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  • Julie Levitch

Don't Fear the Unexpected Words

As a writer, it’s probably not very surprising that when I listen to music I hone in on lyrics. But what makes a lyric great? It’s undeniably a magical mix of storytelling and creativity that captivates the listener and holds them for the length of the song.

Take a listen to The Eagles “Hotel California,” and your mind will immediately visualize the powerful lyrics.

On a dark desert highway Cool wind in my hair Warm smell of colitas Rising up through the air Up ahead in the distance I saw a shimmering light My head grew heavy, and my sight grew dim I had to stop for the night

A songwriter’s imagery captured in lyrics isn’t really all that different than what content writers must strive to achieve. Creating a perfect, tightly scripted narrative takes contemplation, skill, and plenty of rewriting. Like with a song, you only have a limited amount of time to make your point with a piece of content. Every single word should serve the message of your hook, so that the story is developed and driving home at every opportunity. Fluff that just sounds good or feels good is not just a waste of space, it will lose your audience.

So, what is valuable? Sometimes it’s the tiniest of detail that makes all the difference. If a picture is worth a thousand words, a single, unexpected, descriptive word in a blog post, customer story—or song for that matter—can transform the ho-hum into something much, much more.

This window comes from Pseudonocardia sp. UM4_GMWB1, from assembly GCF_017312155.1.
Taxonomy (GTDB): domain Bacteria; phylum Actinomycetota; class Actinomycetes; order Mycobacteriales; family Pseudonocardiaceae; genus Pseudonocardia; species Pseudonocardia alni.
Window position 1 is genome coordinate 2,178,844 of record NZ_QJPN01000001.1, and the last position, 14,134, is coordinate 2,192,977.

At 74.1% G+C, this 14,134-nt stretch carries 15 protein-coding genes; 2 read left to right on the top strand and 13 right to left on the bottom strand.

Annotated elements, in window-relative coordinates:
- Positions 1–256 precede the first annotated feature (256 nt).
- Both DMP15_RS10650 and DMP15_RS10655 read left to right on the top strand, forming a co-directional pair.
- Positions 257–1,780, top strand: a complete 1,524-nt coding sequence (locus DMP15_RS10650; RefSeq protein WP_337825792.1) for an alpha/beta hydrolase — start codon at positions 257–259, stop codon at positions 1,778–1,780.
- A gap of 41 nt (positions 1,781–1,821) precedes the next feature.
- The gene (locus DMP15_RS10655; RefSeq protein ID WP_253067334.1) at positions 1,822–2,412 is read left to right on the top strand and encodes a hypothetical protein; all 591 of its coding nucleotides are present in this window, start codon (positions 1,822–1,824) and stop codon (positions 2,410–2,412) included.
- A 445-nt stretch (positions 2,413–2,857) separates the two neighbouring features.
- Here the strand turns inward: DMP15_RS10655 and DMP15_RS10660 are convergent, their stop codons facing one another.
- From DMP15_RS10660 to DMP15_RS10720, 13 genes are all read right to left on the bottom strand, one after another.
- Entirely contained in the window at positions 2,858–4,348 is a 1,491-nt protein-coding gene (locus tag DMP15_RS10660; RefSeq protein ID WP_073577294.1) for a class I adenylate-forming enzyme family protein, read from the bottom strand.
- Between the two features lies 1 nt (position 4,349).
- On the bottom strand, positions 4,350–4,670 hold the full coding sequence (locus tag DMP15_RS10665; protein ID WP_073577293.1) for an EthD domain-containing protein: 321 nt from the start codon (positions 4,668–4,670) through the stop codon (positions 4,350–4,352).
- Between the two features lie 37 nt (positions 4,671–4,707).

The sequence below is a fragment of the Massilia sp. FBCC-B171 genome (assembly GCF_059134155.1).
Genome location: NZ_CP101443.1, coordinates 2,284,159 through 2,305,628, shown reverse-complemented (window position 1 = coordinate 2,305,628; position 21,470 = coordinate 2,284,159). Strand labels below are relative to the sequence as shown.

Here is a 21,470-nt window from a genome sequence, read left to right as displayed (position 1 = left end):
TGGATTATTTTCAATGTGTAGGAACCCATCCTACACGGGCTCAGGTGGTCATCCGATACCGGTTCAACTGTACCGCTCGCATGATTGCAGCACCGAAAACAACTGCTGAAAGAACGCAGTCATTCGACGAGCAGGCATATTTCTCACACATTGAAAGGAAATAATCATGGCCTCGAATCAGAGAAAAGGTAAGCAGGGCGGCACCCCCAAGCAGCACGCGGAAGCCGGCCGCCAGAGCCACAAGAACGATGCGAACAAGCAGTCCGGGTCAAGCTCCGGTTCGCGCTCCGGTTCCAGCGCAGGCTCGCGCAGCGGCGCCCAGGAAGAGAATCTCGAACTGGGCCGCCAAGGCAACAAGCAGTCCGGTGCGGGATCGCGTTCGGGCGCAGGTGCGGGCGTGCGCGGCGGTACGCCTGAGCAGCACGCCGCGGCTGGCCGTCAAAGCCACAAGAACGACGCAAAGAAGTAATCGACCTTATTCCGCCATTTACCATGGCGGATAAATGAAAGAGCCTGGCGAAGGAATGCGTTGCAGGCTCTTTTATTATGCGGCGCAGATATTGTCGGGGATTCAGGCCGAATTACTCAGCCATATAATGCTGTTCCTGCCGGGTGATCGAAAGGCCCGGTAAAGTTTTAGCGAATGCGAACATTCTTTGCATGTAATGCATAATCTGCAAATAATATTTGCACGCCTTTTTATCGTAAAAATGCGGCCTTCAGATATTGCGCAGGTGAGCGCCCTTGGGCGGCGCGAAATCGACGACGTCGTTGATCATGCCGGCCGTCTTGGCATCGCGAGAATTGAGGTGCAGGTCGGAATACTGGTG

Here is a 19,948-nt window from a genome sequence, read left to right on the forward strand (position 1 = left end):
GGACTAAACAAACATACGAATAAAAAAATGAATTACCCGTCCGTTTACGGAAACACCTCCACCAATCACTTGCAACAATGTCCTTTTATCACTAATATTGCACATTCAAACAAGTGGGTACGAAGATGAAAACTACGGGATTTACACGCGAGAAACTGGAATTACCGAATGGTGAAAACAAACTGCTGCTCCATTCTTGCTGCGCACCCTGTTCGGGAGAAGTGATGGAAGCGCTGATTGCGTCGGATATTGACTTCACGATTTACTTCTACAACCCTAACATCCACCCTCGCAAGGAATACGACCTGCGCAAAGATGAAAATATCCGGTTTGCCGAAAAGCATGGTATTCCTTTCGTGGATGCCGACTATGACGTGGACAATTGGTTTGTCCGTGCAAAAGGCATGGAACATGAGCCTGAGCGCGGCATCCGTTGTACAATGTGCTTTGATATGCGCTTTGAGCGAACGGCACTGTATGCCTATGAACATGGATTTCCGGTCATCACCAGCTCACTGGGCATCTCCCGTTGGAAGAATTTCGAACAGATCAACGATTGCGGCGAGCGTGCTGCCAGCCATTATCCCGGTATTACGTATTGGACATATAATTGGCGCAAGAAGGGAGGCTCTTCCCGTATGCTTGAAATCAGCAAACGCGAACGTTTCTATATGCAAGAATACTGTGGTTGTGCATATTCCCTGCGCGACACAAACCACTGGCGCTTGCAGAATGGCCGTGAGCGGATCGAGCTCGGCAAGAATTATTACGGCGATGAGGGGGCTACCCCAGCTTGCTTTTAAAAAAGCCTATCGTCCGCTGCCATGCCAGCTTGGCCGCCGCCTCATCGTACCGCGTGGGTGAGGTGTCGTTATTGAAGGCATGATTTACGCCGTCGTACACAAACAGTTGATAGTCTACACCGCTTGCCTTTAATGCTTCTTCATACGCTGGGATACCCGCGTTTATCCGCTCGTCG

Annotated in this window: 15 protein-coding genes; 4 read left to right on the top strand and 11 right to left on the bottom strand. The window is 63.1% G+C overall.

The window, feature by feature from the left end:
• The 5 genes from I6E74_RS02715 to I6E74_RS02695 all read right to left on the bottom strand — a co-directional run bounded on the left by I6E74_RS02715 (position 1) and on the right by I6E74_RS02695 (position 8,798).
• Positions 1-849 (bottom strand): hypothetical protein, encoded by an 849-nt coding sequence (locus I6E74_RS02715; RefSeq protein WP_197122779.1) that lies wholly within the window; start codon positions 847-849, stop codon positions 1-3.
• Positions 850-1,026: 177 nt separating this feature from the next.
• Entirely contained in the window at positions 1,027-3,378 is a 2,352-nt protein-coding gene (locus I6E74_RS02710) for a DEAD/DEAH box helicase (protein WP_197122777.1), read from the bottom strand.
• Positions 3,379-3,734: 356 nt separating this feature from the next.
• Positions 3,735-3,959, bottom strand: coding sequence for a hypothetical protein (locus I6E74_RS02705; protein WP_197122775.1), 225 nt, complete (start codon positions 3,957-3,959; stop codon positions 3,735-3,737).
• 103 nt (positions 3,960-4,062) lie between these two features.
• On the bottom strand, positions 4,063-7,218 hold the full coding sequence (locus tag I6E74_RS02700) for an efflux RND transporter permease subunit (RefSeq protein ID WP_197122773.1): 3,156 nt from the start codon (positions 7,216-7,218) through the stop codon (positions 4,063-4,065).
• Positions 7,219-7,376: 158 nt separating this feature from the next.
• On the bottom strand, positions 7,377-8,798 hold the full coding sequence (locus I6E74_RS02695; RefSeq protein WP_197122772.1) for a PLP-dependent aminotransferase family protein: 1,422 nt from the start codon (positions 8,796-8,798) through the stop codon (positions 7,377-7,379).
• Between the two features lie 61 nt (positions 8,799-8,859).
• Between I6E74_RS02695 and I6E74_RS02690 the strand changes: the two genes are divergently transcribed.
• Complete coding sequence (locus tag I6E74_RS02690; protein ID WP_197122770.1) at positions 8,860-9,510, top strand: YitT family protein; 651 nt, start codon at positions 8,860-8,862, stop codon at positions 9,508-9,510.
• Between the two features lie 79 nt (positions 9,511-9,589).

In one of my all-time favorite songs, “Sweet City Woman” from the Stampeders, there is the most unexpected lyric that always makes me smile.

And she sings in the evening Old familiar tunes And she feeds me love and tenderness and macaroons

Macaroons? Huh? Now, the songwriter could have chosen any word for that last line, but macaroons capture the down home, joyful nature of the melody. It has such a sweet and playful ring to it that it bumps up a standard pop song into classic territory.

This same strategy works with content writing. Don’t be afraid to branch out beyond the usual terminology and lingo. If it’s still factually correct, it should be fair game. Consider moving away from overused verbs like “utilize” and “deliver” and go for something more descriptive. Pepper in a colorful adjective or adverb, and you’ll quickly elevate the readability of your content.

Be brave when it comes to your content and play with words like a songwriter. Who knows? You may end up with a piece that gets your prospects singing your praises.

Song of the Day: Sweet City Woman, The Stampeders

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